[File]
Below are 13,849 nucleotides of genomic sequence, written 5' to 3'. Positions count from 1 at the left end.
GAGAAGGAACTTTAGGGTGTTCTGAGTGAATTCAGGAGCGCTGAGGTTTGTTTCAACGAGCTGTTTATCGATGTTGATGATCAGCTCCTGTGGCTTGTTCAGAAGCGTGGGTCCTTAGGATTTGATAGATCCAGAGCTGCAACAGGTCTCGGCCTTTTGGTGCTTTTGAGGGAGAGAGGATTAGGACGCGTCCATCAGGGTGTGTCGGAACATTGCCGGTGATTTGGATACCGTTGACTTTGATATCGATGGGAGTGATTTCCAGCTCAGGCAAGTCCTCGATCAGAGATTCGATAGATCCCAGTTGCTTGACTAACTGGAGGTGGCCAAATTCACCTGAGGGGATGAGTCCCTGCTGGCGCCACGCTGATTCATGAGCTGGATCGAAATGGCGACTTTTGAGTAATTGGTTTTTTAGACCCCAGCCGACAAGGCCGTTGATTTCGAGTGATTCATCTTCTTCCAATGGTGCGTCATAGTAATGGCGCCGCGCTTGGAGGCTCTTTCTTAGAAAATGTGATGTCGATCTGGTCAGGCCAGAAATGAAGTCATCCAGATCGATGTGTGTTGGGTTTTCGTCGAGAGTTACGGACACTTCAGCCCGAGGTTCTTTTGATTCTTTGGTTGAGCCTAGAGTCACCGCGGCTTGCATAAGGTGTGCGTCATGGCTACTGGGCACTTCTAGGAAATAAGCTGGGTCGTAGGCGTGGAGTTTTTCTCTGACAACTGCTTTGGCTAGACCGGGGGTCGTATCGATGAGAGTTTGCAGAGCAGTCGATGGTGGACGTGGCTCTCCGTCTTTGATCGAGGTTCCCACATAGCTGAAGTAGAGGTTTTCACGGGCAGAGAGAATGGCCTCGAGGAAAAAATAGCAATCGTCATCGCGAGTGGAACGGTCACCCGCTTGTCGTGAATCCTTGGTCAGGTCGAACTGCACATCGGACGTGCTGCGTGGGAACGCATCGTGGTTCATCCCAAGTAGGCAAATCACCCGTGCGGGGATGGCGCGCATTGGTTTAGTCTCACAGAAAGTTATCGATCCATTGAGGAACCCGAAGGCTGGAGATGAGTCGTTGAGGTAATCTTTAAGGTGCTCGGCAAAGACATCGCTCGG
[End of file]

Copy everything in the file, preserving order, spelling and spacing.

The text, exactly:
Below are 13,849 nucleotides of genomic sequence, written 5' to 3'. Positions count from 1 at the left end.
GAGAAGGAACTTTAGGGTGTTCTGAGTGAATTCAGGAGCGCTGAGGTTTGTTTCAACGAGCTGTTTATCGATGTTGATGATCAGCTCCTGTGGCTTGTTCAGAAGCGTGGGTCCTTAGGATTTGATAGATCCAGAGCTGCAACAGGTCTCGGCCTTTTGGTGCTTTTGAGGGAGAGAGGATTAGGACGCGTCCATCAGGGTGTGTCGGAACATTGCCGGTGATTTGGATACCGTTGACTTTGATATCGATGGGAGTGATTTCCAGCTCAGGCAAGTCCTCGATCAGAGATTCGATAGATCCCAGTTGCTTGACTAACTGGAGGTGGCCAAATTCACCTGAGGGGATGAGTCCCTGCTGGCGCCACGCTGATTCATGAGCTGGATCGAAATGGCGACTTTTGAGTAATTGGTTTTTTAGACCCCAGCCGACAAGGCCGTTGATTTCGAGTGATTCATCTTCTTCCAATGGTGCGTCATAGTAATGGCGCCGCGCTTGGAGGCTCTTTCTTAGAAAATGTGATGTCGATCTGGTCAGGCCAGAAATGAAGTCATCCAGATCGATGTGTGTTGGGTTTTCGTCGAGAGTTACGGACACTTCAGCCCGAGGTTCTTTTGATTCTTTGGTTGAGCCTAGAGTCACCGCGGCTTGCATAAGGTGTGCGTCATGGCTACTGGGCACTTCTAGGAAATAAGCTGGGTCGTAGGCGTGGAGTTTTTCTCTGACAACTGCTTTGGCTAGACCGGGGGTCGTATCGATGAGAGTTTGCAGAGCAGTCGATGGTGGACGTGGCTCTCCGTCTTTGATCGAGGTTCCCACATAGCTGAAGTAGAGGTTTTCACGGGCAGAGAGAATGGCCTCGAGGAAAAAATAGCAATCGTCATCGCGAGTGGAACGGTCACCCGCTTGTCGTGAATCCTTGGTCAGGTCGAACTGCACATCGGACGTGCTGCGTGGGAACGCATCGTGGTTCATCCCAAGTAGGCAAATCACCCGTGCGGGGATGGCGCGCATTGGTTTAGTCTCACAGAAAGTTATCGATCCATTGAGGAACCCGAAGGCTGGAGATGAGTCGTTGAGGTAATCTTTAAGGTGCTCGGCAAAGACATCGCTCGG